Have you been interested in learning how to play the piano, but then worry that you’re too old? If so, then you’ve come to the right place. In this article, we’ll go over the reasons why you’re never too old to learn to play this beautiful instrument!
1). Benefits of Being a More Mature Learner
When many of us think of piano lessons, we think of kids and young people. They’re the only ones with the capability of learning to play the piano, right? Wrong! In fact, learning to play as an adult can have many benefits.
For one thing, you bring a depth of life experience to your music. Younger people can play well, but they don’t have the life experience to put into their music. They sometimes lack expression, whereas a more mature learner can put more emotion and meaning into the music. This applies even if you’re just starting to learn the piano with no previous experience.
2). Being a Beginner
Kids and young adults have one thing over mature learners—they’re better at being beginners. Think of how everything is new when you’re young and don’t mind experimenting or making mistakes. This is how it is with younger learners. Kids just keep at it until they learn the song or a specific technique.
Adults, on the other hand, have become bad at being beginners. Life and experience have given you expert skills for work and other areas of your life. Not only that, but your skills become very specialized as your experience grows.
At that point, it’s hard to be a beginner in anything. It’s embarrassing and difficult to start out being terrible at something.
When you start learning to play the piano, drop the attitude that it’s embarrassing or too difficult. Sure, you’re not an expert, but learning is fun and there’s a whole new challenge to conquer…no matter your age!
3). Arthritis & Playing the Piano
First, it’s important to understand that even some young people have issues with their hands, which can make learning to play the piano a challenge. However, more mature learners who have arthritis may believe they can’t play the piano. Nothing could be further from the truth!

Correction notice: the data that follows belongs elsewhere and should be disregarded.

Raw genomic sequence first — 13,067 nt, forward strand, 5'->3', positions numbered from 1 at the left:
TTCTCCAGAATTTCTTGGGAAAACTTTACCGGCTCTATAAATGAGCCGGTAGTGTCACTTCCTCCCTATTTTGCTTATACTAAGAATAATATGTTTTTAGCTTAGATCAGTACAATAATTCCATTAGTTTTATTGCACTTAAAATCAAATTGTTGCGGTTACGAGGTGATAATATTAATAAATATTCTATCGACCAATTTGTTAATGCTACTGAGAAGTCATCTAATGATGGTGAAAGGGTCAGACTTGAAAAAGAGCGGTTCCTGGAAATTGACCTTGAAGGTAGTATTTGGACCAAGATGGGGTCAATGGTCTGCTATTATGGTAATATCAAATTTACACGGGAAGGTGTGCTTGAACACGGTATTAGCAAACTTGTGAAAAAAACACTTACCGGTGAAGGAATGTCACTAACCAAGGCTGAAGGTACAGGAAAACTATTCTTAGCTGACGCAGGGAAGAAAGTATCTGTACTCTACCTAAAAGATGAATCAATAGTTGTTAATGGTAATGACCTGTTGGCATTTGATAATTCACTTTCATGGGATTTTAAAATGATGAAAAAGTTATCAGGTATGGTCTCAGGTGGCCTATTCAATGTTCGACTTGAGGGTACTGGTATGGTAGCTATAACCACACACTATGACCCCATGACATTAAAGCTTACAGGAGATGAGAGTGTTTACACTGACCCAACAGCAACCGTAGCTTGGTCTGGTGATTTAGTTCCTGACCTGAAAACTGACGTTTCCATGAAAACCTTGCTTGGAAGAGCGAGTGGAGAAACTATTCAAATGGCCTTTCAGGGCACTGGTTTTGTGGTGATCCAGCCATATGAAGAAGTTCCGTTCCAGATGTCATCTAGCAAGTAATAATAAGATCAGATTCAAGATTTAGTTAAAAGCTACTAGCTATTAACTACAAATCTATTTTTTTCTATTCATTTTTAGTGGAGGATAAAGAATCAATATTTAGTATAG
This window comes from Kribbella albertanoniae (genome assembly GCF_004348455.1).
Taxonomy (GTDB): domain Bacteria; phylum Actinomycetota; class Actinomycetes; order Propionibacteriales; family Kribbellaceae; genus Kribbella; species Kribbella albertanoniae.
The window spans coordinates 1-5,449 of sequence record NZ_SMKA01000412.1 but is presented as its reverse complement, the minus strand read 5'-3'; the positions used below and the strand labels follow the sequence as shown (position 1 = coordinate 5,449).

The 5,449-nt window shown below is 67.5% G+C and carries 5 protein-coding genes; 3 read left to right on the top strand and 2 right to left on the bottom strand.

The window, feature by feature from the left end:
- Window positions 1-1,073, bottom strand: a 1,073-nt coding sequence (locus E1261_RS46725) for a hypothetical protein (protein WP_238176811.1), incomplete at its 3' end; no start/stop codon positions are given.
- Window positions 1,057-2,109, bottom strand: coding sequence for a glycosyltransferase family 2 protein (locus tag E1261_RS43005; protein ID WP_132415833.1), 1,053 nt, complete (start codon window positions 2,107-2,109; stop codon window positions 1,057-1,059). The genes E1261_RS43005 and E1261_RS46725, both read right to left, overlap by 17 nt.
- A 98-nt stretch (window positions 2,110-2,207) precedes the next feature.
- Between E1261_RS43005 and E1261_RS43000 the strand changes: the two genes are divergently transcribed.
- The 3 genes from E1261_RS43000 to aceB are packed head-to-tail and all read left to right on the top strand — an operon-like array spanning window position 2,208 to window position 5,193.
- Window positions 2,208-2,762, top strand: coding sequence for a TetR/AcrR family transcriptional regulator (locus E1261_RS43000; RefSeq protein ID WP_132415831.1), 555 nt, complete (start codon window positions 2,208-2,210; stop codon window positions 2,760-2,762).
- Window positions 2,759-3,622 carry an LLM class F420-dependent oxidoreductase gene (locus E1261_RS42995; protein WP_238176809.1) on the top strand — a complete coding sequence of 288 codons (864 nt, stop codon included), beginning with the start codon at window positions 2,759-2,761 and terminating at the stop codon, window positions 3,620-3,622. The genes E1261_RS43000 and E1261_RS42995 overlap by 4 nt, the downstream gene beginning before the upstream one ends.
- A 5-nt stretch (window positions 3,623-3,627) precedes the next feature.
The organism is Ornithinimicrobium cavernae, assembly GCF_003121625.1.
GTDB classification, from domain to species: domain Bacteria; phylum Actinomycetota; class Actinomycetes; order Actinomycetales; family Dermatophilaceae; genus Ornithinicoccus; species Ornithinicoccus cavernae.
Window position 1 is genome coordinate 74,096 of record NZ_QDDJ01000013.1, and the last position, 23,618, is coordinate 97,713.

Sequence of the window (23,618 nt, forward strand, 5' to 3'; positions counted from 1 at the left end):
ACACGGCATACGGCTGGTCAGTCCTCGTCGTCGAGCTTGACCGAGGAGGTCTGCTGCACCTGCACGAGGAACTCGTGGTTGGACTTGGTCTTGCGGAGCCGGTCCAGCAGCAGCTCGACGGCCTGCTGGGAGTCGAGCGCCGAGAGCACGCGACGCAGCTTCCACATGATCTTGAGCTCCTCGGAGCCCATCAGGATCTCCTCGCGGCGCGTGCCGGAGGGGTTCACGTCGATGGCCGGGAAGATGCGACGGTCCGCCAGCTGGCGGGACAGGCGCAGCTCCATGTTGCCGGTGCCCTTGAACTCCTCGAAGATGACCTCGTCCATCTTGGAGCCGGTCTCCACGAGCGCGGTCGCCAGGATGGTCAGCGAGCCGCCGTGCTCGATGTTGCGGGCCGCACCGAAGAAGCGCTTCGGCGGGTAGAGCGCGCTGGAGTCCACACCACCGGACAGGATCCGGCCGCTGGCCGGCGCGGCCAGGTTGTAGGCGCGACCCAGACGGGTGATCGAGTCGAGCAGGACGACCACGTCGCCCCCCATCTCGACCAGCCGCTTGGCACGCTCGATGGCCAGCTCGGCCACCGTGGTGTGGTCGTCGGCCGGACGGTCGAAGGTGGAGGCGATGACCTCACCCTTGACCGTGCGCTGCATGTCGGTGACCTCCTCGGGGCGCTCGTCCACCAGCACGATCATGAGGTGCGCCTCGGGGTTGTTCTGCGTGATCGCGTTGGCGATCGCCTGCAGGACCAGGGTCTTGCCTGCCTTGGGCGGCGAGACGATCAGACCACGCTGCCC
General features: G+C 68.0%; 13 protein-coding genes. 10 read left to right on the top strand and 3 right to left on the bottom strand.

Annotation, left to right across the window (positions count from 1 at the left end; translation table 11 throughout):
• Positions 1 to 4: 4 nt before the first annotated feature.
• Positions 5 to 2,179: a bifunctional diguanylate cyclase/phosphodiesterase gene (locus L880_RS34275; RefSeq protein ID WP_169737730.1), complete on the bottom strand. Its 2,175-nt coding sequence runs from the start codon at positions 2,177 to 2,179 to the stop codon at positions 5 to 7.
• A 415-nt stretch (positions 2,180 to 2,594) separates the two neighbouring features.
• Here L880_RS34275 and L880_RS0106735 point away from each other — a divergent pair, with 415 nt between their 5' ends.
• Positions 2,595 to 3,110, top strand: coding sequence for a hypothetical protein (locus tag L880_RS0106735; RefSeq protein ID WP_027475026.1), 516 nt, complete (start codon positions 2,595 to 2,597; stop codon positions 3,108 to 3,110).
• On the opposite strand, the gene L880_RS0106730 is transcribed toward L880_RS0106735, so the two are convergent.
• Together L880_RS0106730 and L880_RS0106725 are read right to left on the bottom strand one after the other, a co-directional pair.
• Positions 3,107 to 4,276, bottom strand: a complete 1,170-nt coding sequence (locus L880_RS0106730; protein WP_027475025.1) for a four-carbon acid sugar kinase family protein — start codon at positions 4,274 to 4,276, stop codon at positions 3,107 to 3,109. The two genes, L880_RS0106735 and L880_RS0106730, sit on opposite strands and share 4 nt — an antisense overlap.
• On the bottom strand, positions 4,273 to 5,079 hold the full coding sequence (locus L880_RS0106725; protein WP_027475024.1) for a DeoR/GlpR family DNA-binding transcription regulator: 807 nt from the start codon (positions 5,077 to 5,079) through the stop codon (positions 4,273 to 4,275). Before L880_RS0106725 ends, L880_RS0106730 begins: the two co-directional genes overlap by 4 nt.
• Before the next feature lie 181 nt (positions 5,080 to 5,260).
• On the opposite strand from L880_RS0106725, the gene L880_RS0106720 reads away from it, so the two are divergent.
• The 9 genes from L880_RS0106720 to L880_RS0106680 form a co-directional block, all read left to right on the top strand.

Many people believe playing the piano is impossible when you have this painful condition. But have you stopped to think that playing the piano is like exercise for your hands and fingers? In fact, it can improve flexibility and relieve pain.
The most important thing, if you have arthritis in your hands, is to keep practice sessions shorter. Before you even start, be sure to do stretch and do warm-ups. Then try not to overdo the technical exercises. The scales, arpeggios, etc. are good to learn, but don’t overdo them.
4). Adults & Coordination Issues
Many adults mistakenly believe they aren’t able to play the piano because they’re not as coordinated as they were when they were young. Well, the good news is that this doesn’t matter. Even younger players, and here we mean even young children, lack good coordination when learning to play the piano. So, don’t let this stop you.
Instead, try slowing down when you play. Also, be sure to work on music that’s not too difficult for you. This will surely not help your coordination—but you will end up frustrated. Stick with playing music at your level. Play songs that help you feel accomplished. This will improve your coordination.
5). Brain Plasticity or Lack Thereof
We once thought, not that long ago, that the brain “hardens” as we grow older. The thinking was that as we grow older, our ability to learn new things declines. These days, however, science has shown this is not exactly what happens.
Younger piano players are more agile and have an easier time learning the piano. However, we now understand that any new skill can cause the neurons in the brain to fire up, even for those who are more mature.
While it’s not simple or easy to learn the piano when you’re older, it’s still possible. Don’t give up but do give it a try. Learning to play the piano can be a wonderful, thrilling experience and new skill to keep your brain more flexible as you age. Practice a little bit every day on easy songs and you’ll soon be playing music and having fun.
Tips for Learning Piano When You’re Older
1). Learning to play the piano takes time: you’ll need to accept the fact that it does take practice and time to learn to play the piano at any age. Just keep at it! This is the most important tip—don’t let frustration, fear, embarrassment or age stop you from learning something that will bring you much enjoyment.
2). For arthritis: keep things slow and easy. Avoid overdoing on the technical aspects of learning the piano, such as playing scales, etc. Remember to keep the lessons short.
3). Remember to have fun: keep it fun and relaxed to enjoy the pleasure of learning a new skill and playing songs you enjoy.
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